A Responsible Person

Many people take care of others. I know of grandparents who watch their grandchildren five days a week while the parents work. I also know of people who have their elderly parents living with them.  In both cases, there is a degree of responsibility that transcends what we consider our responsibility as parents.

For whom is your character responsible? This is an important consideration. Even if your character lives alone, there must be someone in his life that demands attention. Is it a close friend who needs rescue? Is it a parent who cannot manage his finances without supervision? Is it a grown child who is still under the parent’s insurance?

Your task is to create a dependent for a character, then establish the degree of responsibility that the protagonist has for this dependent. Make it substantial in order to bring tension to the story.

Write a scene in which something occurs that tests the relationship. Perhaps someone falls ill, either the caretaker or the dependent. Perhaps someone falls and can no longer live alone. Perhaps someone loses financial independence and cannot afford to stay in her apartment any longer. Perhaps a natural disaster occurs that destroys the person’s home…and both caretaker and dependent have to make other arrangements.

There are many things that can occur that create tension. Your job is to choose one and write about it.

Have fun with this one.

Weather Problems

No matter how much we would like it to be, skies are not always blue.

Clouds turn the world dark gray. Winds blow. Rain pours. Snow falls. Visibility drops and roads turn treacherous.

Your stories need to reflect real life.

Your task is to take a piece that you have written and add in the weather. Go beyond sunny days and clear blue skies.

Perhaps put your protagonist in a low-visibility situation where the roads are slippery. Think about how your protagonist would react.

Have fun with this one.

Laryngitis

            Imagine if your character lost his voice but still had to go to work and interact with others.

What would he do? How would he communicate?

Thanks to technology, there is the internet and computers with email and word processing programs that would help.

I don’t own a cell phone, but I imagine that there is a means to use one to place orders at restaurants or to ask for things at a store.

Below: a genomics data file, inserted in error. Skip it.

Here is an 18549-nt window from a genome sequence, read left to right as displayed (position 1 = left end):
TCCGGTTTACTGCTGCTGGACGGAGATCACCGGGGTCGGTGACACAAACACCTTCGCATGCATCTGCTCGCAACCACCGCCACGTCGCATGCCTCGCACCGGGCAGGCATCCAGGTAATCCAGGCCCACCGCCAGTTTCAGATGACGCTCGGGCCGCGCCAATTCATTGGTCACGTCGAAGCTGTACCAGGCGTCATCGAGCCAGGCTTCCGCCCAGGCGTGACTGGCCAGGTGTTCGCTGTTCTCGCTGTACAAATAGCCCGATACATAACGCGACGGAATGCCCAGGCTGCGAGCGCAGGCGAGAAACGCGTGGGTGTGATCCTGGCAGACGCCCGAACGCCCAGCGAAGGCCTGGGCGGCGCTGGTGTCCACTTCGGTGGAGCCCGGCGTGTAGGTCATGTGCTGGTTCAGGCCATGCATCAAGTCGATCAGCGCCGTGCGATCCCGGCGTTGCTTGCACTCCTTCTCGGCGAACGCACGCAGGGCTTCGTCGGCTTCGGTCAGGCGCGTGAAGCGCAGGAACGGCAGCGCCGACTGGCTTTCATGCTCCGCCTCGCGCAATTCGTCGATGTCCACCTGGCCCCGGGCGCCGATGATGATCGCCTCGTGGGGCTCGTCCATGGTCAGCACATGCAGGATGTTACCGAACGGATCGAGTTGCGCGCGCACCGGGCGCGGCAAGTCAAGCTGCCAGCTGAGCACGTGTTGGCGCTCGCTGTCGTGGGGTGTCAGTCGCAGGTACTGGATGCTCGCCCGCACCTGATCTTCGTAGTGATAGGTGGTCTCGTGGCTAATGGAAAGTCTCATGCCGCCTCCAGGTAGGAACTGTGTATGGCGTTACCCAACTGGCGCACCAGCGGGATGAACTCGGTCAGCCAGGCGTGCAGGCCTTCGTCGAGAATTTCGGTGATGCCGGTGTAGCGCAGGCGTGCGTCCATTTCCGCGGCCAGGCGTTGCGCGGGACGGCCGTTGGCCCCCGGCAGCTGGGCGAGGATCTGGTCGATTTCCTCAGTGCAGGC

But what if your character doesn’t have those things either because of the place or time of the story, or because of socioeconomic factors that prevent the ownership of those things? What would your character do?

Your task is to write a scene in which your character has to interact with at least one other person, but cannot speak. The laryngitis is so severe that she cannot even croak out a few syllables in order to make herself clear.

Have fun with this one.

Financial Hardship

 

There are times in our lives when money is in short supply. We might be in between jobs or at the end of the payday and so have almost no money in our pocket. We have to choose between putting gas in the car in order to go to work or buying milk for the kids to drink.

How we handle those difficult times says a lot about who we are. We have to make decisions that affect not just ourselves but anyone living with us.

Our characters must also face difficult times for them to be real.

First of all, consider your character. Who is she? What job does she have and how well does it pay? Where does she live and what is the cost of rent? Food? Gas?

Does he live alone or share and apartment? Does he party on Friday nights or come home and cook a TV dinner?

What are your character’s priorities? Does she think of others first or put her own needs at the forefront? Does he buy new tennis shoes or do his laundry?

All of these choices say something about our protagonist.

Your task is to write a scene in which your character is suffering. There is limited money and choices have to be made. You can include dialogue or keep it all in your character’s head. The important thing is to show how your character makes decisions.

Have fun with this one.

The Self-fulfilling Prophecy

Did you ever think about doing something then told yourself that you’d never be able to succeed? When it came time to give it a try, how did it go? Did you surprise yourself and accomplish it or did you fail?

Sometimes whether or not we master something depends upon our inner voice. This is called the self-fulfilling prophecy.

We tell ourselves we will fail, and so we do. Then we nod, confirming that we were right.

Or we are determined to succeed at all costs, convince ourselves that we can do it, and when we do, we inflate with pride.

Our characters are affected by this same inner voice. The character wants something so badly that it is a burning desire. But…what does the character’s inner voice say? Does it tell the character that you can’t do it so don’t bother? And so the character lives with the feeling of failure, of unfulfilled desire, for many years.

What if the voice says to do it, you will succeed, so the character gives it a shot? If the character successfully completes the task, how does that affect how the character feels? What if the character does not?

These are things you must consider when telling the story. There is a desire. The character must want something or there is no story. What voice drives the character toward achieving that goal?

Your task is to write a scene in which your protagonist wants something. His self-fulfilling prophecy speaks to him. It either tells him he can do it or it says you’re an idiot. You decide.